360 (1) When any person not under twenty-one years of age is convicted of an offence punishable with fine only or with imprisonment for a term of seven years or less, or when any person under twenty-one years of age or any woman is convicted of an offence not punishable with death or imprisonment for life, and no previous conviction is proved against the offender, if it appears to the Court before which he is convicted, regard being had to the age, character or antecedents of the offender, and to the circumstances in which the offence was committed, that it is expedient that the offender should be released on probation of good conduct, the Court may, instead of sentencing him at once to any punishment, direct that he be released on his entering into a bond, with or without sureties, to appear and receive sentence when called upon during such period (not exceeding three years) as the Court may direct and in the meantime to keep the peace and be of good behaviour...
11. Learned Counsel for the applicant submits that the aforesaid section is applicable both to persons who are under 21 years of age but are convicted for an offence not punishable with death and transportation as well as to persons who are not 21 years of age, if they are convicted for an offence punishable with fine or imprisonment for a term extending to seven years. He submits that the maximum punishment provided in Section 16 of the Prevention of Food Adulteration Act is only six years and, therefore, the accused applicant should be extended the benefit of Section 360 of Act 2 of 1974. Learned Counsel for the applicant has also relied upon Section 361 of the Criminal P. C. 1973 which runs as follows:
361. Where in any case the Court could have dealt with,-
(a) an accused person under Section 360 or under the provisions of the Probation of Offenders Act, 1958, or
(b) a youthful offender under the Children Act, 1960, or any other law for the time being in force for the treatment, training or rehabilitation of youthful offenders,
but has not done so, it shall record in its judgment the special reasons for not having done so.
The contention is that Sections 360 and 361 of the Criminal P. C. 1973 have further liberalised the imposition of sentence on youthful offenders. It requires the recording of special reasons for not granting the benefit of the First Offenders Probation Act to such accused persons.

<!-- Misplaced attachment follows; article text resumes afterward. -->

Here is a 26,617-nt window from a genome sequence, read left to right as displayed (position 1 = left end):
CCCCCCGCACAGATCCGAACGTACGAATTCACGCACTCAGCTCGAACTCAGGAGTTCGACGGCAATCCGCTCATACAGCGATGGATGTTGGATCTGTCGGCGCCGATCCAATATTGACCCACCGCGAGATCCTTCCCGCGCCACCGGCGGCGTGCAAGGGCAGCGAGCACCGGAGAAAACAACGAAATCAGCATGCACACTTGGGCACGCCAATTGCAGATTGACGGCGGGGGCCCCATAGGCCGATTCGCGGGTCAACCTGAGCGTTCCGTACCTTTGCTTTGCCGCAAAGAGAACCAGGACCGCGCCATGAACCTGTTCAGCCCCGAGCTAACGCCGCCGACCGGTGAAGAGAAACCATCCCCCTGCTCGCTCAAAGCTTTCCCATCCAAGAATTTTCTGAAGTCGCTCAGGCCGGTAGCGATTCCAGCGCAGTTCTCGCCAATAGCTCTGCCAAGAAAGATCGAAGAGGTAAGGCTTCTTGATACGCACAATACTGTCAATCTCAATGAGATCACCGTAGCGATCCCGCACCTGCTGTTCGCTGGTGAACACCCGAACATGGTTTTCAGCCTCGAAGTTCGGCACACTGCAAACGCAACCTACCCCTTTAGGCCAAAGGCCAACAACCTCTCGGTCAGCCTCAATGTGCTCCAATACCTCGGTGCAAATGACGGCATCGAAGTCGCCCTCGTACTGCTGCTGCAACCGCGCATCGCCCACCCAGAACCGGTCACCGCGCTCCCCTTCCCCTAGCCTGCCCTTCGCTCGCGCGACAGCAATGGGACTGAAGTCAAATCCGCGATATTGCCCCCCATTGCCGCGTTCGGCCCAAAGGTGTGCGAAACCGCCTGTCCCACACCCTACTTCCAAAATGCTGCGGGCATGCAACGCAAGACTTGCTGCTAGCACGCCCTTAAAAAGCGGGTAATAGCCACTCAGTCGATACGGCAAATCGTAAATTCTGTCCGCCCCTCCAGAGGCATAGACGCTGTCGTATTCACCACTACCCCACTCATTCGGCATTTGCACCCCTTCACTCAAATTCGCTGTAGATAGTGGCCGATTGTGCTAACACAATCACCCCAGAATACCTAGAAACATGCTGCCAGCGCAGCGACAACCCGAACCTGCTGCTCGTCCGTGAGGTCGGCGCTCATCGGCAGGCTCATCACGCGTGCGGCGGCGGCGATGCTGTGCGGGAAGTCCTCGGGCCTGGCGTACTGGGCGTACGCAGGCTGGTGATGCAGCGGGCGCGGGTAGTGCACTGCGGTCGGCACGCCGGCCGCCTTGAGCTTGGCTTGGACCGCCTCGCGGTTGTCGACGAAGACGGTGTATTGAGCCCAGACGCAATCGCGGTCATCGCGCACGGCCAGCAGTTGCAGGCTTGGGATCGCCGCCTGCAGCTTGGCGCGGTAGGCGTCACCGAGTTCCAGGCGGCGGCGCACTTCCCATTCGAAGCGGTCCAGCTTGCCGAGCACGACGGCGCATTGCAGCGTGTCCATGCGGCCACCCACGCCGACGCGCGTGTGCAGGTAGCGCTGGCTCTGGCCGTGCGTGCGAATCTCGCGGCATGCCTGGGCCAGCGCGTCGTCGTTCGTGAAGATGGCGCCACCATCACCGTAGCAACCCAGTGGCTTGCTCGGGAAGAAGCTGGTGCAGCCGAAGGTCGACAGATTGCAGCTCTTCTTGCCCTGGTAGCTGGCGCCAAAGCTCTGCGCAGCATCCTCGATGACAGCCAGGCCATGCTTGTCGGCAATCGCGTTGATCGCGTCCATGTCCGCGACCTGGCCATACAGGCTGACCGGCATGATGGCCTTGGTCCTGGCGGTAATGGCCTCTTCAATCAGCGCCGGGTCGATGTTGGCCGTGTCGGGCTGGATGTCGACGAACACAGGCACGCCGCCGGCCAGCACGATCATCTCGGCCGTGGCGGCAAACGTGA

12. Counsel for the State has submitted that the provisions of the Code of Criminal Procedure, 1973 (Act 2 of 1974) would not apply to a case which had commenced prior to the enforcement of the new Act. He has relied upon Section 484 which runs as follows:
484 (1) The Code of Criminal Procedure, 1898, is hereby repealed.
(2) Notwithstanding such repeal:
(a) if, immediately before the date on which this Code comes into force, there is any appeal, application, trial, inquiry or investigation pending, then, such appeal, application, trial, inquiry or investigation shall be disposed of, continued, held or made, as the case may be, in accordance with the provisions of the Code of Criminal Procedure 1898, as in force immediately before such commencement, (hereinafter referred to as the Old Code), as if this Code had not come into force :
Provided that every inquiry under Chapter XVIII of the Old Code, which is pending at the commencement of this Code, shall be dealt with and disposed of in accordance win the provisions of this Code.
13. Prima facie from a perusal of Section 484, Criminal P. C. 1973 it appears that if any appeals, applications, trials, enquiries or investigations were pending on the date when the Code of Criminal Procedure. 1898 was repealed, such appeals, applications, trials, enquiries or investigations are to be disposed of in accordance with the provisions of the Criminal P. C, 1898. It is not necessary for me to express any final opinion on this question, for two reasons. In the first place, the power, that a court can exercise, in the circumstances mentioned in Section 360, Criminal P. C. 1973, is purely a discretionary power. The Court may, instead of sentencing the accused to any punishment, direct that he be released on probation on entering a bond with or without sureties. It is not mandatory for the Court to pass such an order. Even if Section 361 of the Act is interpreted to mean that the court has to give special reasons for not extending the benefit of Section 360, Criminal P. C. or the benefit of the First Offenders Probation Act, I am of the opinion, that in the present case special reasons have been given. I have already held above that the proviso to Section 16 of the Prevention of Food Adulteration Act is not applicable to the facts of the present case, inasmuch as the offence in question is covered by Section 2(ix)(j) of the said Act. The Court is thus left with no option but to impose the minimum sentence prescribed by law for an offence under the Prevention of Food Adulteration Act, 1954, if such an offence is not covered by the proviso.
14. For the reasons given above, I am of the opinion that the applicant is not entitled to the benefit of Sections 360 and 361, Criminal P. C. 1973, even if the same were made applicable to the facts of the present case.
15. However, having regard to all the facts and the circumstances of the present case, I am of the view that a sentence of six months' rigorous imprisonment and a fine of Rs. l,000/- would meet the ends of justice. The courts below have imposed a fine of Rs. 1,500/- apart from the substantial sentence of imprisonment. I do not find any good reason for awarding more than the minimum prescribed by law.
16. This application in revision is, therefore, dismissed with this modification that while the sentence of six months' rigorous imprisonment, imposed upon the applicant, under Section 7/16 of the Prevention of Food Adulteration Act, is maintained, the sentence of fine of Rs. 1,500/- imposed upon him is reduced to a sum of Rs. 1,000/- only. With this modification in sentence, this revision is dismissed. The applicant is on bail. He shall surrender to his bail and serve out the sentence awarded to him.